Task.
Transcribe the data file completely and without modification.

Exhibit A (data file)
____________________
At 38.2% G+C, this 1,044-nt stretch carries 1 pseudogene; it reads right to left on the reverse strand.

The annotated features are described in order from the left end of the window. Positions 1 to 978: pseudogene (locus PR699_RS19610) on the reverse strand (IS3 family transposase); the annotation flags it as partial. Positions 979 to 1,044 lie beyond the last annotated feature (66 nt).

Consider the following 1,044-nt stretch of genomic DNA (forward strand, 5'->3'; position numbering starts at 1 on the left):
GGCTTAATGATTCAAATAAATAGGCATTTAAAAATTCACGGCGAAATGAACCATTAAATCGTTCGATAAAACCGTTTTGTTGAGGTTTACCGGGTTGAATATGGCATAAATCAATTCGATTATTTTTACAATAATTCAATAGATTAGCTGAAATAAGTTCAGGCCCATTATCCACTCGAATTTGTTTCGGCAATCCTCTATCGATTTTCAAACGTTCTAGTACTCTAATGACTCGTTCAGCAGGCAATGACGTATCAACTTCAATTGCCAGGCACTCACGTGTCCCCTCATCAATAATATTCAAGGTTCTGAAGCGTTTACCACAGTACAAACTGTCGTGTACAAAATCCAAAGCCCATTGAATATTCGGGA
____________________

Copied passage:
At 38.2% G+C, this 1,044-nt stretch carries 1 pseudogene; it reads right to left on the reverse strand.

The annotated features are described in order from the left end of the window. Positions 1 to 978: pseudogene (locus PR699_RS19610) on the reverse strand (IS3 family transposase); the annotation flags it as partial. Positions 979 to 1,044 lie beyond the last annotated feature (66 nt).

Consider the following 1,044-nt stretch of genomic DNA (forward strand, 5'->3'; position numbering starts at 1 on the left):
GGCTTAATGATTCAAATAAATAGGCATTTAAAAATTCACGGCGAAATGAACCATTAAATCGTTCGATAAAACCGTTTTGTTGAGGTTTACCGGGTTGAATATGGCATAAATCAATTCGATTATTTTTACAATAATTCAATAGATTAGCTGAAATAAGTTCAGGCCCATTATCCACTCGAATTTGTTTCGGCAATCCTCTATCGATTTTCAAACGTTCTAGTACTCTAATGACTCGTTCAGCAGGCAATGACGTATCAACTTCAATTGCCAGGCACTCACGTGTCCCCTCATCAATAATATTCAAGGTTCTGAAGCGTTTACCACAGTACAAACTGTCGTGTACAAAATCCAAAGCCCATTGAATATTCGGGA